Presenter: Hossein Haghi
Supervisor: Dr. Michael Kolios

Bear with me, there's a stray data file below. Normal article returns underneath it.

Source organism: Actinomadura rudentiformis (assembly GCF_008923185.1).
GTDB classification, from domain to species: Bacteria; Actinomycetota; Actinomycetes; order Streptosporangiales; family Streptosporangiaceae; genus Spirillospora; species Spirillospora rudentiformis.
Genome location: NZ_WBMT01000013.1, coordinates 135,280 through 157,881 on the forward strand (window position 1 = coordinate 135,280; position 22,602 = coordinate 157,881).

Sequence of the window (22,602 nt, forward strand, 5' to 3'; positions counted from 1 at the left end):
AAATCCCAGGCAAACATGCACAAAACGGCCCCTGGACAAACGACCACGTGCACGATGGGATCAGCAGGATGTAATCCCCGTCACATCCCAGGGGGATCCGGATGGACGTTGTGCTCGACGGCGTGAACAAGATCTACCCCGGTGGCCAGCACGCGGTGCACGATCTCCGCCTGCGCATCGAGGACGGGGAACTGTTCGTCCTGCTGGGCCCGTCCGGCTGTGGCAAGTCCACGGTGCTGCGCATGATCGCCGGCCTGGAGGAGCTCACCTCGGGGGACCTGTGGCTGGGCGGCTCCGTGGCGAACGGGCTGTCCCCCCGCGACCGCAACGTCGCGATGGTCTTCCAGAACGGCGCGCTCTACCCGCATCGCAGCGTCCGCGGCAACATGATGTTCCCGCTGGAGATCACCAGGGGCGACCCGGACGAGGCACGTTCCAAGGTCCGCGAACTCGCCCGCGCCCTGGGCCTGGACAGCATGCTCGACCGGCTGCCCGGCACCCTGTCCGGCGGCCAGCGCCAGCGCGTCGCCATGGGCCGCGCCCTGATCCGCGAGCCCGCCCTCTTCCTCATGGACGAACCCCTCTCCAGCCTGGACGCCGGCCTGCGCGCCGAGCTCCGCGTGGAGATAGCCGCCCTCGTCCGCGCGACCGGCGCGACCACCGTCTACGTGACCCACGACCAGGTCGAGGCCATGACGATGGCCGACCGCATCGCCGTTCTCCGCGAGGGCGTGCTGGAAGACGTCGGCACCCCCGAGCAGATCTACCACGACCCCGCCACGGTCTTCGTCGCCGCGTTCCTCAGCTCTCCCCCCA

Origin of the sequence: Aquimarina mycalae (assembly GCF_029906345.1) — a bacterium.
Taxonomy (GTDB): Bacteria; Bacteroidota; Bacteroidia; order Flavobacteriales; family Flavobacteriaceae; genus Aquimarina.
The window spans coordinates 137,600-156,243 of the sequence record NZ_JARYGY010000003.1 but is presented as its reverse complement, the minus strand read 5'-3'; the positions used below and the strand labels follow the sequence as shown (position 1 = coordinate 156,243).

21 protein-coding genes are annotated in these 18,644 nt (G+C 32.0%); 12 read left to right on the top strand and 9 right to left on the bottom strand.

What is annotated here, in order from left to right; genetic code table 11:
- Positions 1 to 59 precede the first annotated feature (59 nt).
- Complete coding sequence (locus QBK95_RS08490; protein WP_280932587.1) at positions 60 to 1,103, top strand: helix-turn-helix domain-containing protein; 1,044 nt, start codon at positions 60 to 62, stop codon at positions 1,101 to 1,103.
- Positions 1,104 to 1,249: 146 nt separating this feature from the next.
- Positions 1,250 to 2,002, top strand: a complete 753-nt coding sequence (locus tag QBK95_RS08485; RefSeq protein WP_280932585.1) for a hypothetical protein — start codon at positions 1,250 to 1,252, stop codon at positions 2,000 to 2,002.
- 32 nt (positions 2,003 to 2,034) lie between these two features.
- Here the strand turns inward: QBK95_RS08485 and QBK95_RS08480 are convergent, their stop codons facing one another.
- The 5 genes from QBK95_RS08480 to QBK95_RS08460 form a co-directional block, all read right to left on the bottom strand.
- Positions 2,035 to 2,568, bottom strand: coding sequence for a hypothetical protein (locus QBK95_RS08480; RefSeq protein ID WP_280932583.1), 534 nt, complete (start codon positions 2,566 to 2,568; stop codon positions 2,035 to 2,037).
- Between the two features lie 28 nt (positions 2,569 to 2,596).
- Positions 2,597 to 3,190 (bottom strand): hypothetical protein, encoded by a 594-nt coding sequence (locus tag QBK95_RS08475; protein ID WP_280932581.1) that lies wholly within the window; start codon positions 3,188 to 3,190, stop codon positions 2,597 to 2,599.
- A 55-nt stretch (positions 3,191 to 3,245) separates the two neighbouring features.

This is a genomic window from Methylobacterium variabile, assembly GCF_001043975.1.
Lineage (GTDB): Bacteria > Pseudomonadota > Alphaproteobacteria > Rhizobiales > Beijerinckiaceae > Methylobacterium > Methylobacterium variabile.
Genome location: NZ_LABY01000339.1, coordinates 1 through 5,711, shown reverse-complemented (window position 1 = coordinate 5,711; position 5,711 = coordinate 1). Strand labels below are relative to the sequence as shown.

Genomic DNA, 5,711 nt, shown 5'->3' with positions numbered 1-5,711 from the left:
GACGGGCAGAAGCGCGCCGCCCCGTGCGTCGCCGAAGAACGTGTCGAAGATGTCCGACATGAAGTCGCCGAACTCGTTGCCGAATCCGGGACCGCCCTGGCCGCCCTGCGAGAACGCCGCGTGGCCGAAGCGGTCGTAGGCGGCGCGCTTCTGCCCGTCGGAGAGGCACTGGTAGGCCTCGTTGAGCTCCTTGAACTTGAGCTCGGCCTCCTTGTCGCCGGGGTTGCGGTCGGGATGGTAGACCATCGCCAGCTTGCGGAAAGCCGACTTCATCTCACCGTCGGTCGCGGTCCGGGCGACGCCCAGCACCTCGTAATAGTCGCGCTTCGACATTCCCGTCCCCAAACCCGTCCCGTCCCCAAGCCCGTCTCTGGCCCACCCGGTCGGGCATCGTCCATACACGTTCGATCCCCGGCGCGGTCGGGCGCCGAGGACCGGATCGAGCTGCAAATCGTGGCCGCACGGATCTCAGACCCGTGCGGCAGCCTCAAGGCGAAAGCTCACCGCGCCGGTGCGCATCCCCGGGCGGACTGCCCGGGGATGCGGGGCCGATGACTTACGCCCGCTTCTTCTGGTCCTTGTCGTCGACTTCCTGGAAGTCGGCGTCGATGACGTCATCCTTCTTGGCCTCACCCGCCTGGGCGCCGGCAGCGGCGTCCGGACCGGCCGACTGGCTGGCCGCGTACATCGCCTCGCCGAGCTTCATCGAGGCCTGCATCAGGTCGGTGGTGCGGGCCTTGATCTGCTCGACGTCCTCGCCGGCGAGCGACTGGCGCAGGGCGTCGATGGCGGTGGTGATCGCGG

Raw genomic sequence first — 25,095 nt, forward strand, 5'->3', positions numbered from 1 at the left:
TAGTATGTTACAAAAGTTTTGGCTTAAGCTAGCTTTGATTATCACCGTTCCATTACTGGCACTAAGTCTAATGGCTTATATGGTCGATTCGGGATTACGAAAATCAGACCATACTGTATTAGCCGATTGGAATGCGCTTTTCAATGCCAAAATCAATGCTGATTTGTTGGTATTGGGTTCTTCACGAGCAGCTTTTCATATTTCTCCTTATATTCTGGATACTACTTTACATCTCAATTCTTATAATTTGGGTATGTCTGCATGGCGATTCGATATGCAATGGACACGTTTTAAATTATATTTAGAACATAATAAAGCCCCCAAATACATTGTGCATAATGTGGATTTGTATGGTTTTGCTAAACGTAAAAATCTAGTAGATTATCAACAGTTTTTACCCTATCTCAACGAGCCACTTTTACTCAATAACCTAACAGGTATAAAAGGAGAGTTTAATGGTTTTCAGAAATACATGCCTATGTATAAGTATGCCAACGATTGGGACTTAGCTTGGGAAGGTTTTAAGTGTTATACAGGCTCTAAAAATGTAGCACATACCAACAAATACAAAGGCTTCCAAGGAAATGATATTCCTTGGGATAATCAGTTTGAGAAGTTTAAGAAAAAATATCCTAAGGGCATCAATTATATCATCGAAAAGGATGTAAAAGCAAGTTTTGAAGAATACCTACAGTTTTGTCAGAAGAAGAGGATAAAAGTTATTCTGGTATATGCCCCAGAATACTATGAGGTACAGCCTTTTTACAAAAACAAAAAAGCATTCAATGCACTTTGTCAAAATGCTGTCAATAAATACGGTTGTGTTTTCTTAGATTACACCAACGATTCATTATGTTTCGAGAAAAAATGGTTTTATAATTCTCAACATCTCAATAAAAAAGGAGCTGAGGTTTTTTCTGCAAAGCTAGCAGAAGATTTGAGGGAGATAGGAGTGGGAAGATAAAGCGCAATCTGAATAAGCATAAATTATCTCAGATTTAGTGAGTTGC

Microbubbles (MBs) have been utilized in a variety of applications ranging from medicine to chemistry. There have been extensive studies on many aspects of microbubble dynamics. The majority of previous theoretical studies examine the oscillations of single microbubbles. In most applications multiple microbubbles form clusters. Oscillating microbubbles generate secondary pressure waves in the medium which have been shown to modify the dynamics of neighboring MBs. Large microbubble clusters have not been studied due to the complexity of solving many coupled differential equations governing the dynamics of a large number of microbubbles. This work expands on previous works conducted on the study of multiple bubble interactions. Two approaches are introduced to simulate large clusters. Inter-bubble interactions are classified and used to explain and predict collective behavior within large polydisperse clusters. This work shows that even identical MBs within a monodisperse cluster do not necessarily exhibit identical behavior.